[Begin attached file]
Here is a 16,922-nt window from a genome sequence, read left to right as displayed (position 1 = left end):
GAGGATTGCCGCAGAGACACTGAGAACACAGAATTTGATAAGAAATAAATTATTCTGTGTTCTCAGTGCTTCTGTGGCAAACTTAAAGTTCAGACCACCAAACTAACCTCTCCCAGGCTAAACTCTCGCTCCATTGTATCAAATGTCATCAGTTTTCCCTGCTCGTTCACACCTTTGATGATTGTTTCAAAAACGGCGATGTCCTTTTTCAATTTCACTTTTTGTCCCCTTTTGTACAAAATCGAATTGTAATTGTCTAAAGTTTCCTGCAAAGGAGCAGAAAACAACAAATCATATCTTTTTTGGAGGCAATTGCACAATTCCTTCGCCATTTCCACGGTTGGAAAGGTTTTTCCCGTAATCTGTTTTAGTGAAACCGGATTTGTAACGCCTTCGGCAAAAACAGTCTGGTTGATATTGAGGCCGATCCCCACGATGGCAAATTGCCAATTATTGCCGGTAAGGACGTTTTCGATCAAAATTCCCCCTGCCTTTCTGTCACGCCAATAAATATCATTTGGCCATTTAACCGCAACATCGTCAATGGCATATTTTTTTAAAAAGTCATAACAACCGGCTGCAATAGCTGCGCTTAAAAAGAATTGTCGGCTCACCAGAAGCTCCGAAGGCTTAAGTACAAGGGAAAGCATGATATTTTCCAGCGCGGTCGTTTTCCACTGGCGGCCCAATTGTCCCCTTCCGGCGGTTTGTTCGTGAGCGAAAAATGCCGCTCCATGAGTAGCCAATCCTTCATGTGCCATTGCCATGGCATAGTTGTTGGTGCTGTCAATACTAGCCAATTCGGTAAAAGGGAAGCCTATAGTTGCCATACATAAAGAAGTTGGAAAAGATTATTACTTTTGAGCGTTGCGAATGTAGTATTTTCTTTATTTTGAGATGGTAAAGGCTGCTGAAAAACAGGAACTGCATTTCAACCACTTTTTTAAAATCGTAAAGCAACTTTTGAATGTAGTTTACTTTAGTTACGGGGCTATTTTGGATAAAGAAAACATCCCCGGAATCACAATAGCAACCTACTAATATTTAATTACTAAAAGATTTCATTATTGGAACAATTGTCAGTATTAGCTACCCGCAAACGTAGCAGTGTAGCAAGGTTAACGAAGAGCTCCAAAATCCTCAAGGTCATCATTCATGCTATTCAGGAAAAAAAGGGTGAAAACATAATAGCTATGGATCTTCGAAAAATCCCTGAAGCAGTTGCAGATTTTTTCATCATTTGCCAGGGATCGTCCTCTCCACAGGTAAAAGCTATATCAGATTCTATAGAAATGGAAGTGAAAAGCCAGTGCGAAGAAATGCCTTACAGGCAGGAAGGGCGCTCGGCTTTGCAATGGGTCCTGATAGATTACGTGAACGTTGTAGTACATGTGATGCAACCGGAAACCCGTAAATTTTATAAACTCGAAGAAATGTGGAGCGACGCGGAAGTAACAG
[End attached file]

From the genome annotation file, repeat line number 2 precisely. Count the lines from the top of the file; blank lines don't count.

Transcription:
GAGGATTGCCGCAGAGACACTGAGAACACAGAATTTGATAAGAAATAAATTATTCTGTGTTCTCAGTGCTTCTGTGGCAAACTTAAAGTTCAGACCACCAAACTAACCTCTCCCAGGCTAAACTCTCGCTCCATTGTATCAAATGTCATCAGTTTTCCCTGCTCGTTCACACCTTTGATGATTGTTTCAAAAACGGCGATGTCCTTTTTCAATTTCACTTTTTGTCCCCTTTTGTACAAAATCGAATTGTAATTGTCTAAAGTTTCCTGCAAAGGAGCAGAAAACAACAAATCATATCTTTTTTGGAGGCAATTGCACAATTCCTTCGCCATTTCCACGGTTGGAAAGGTTTTTCCCGTAATCTGTTTTAGTGAAACCGGATTTGTAACGCCTTCGGCAAAAACAGTCTGGTTGATATTGAGGCCGATCCCCACGATGGCAAATTGCCAATTATTGCCGGTAAGGACGTTTTCGATCAAAATTCCCCCTGCCTTTCTGTCACGCCAATAAATATCATTTGGCCATTTAACCGCAACATCGTCAATGGCATATTTTTTTAAAAAGTCATAACAACCGGCTGCAATAGCTGCGCTTAAAAAGAATTGTCGGCTCACCAGAAGCTCCGAAGGCTTAAGTACAAGGGAAAGCATGATATTTTCCAGCGCGGTCGTTTTCCACTGGCGGCCCAATTGTCCCCTTCCGGCGGTTTGTTCGTGAGCGAAAAATGCCGCTCCATGAGTAGCCAATCCTTCATGTGCCATTGCCATGGCATAGTTGTTGGTGCTGTCAATACTAGCCAATTCGGTAAAAGGGAAGCCTATAGTTGCCATACATAAAGAAGTTGGAAAAGATTATTACTTTTGAGCGTTGCGAATGTAGTATTTTCTTTATTTTGAGATGGTAAAGGCTGCTGAAAAACAGGAACTGCATTTCAACCACTTTTTTAAAATCGTAAAGCAACTTTTGAATGTAGTTTACTTTAGTTACGGGGCTATTTTGGATAAAGAAAACATCCCCGGAATCACAATAGCAACCTACTAATATTTAATTACTAAAAGATTTCATTATTGGAACAATTGTCAGTATTAGCTACCCGCAAACGTAGCAGTGTAGCAAGGTTAACGAAGAGCTCCAAAATCCTCAAGGTCATCATTCATGCTATTCAGGAAAAAAAGGGTGAAAACATAATAGCTATGGATCTTCGAAAAATCCCTGAAGCAGTTGCAGATTTTTTCATCATTTGCCAGGGATCGTCCTCTCCACAGGTAAAAGCTATATCAGATTCTATAGAAATGGAAGTGAAAAGCCAGTGCGAAGAAATGCCTTACAGGCAGGAAGGGCGCTCGGCTTTGCAATGGGTCCTGATAGATTACGTGAACGTTGTAGTACATGTGATGCAACCGGAAACCCGTAAATTTTATAAACTCGAAGAAATGTGGAGCGACGCGGAAGTAACAG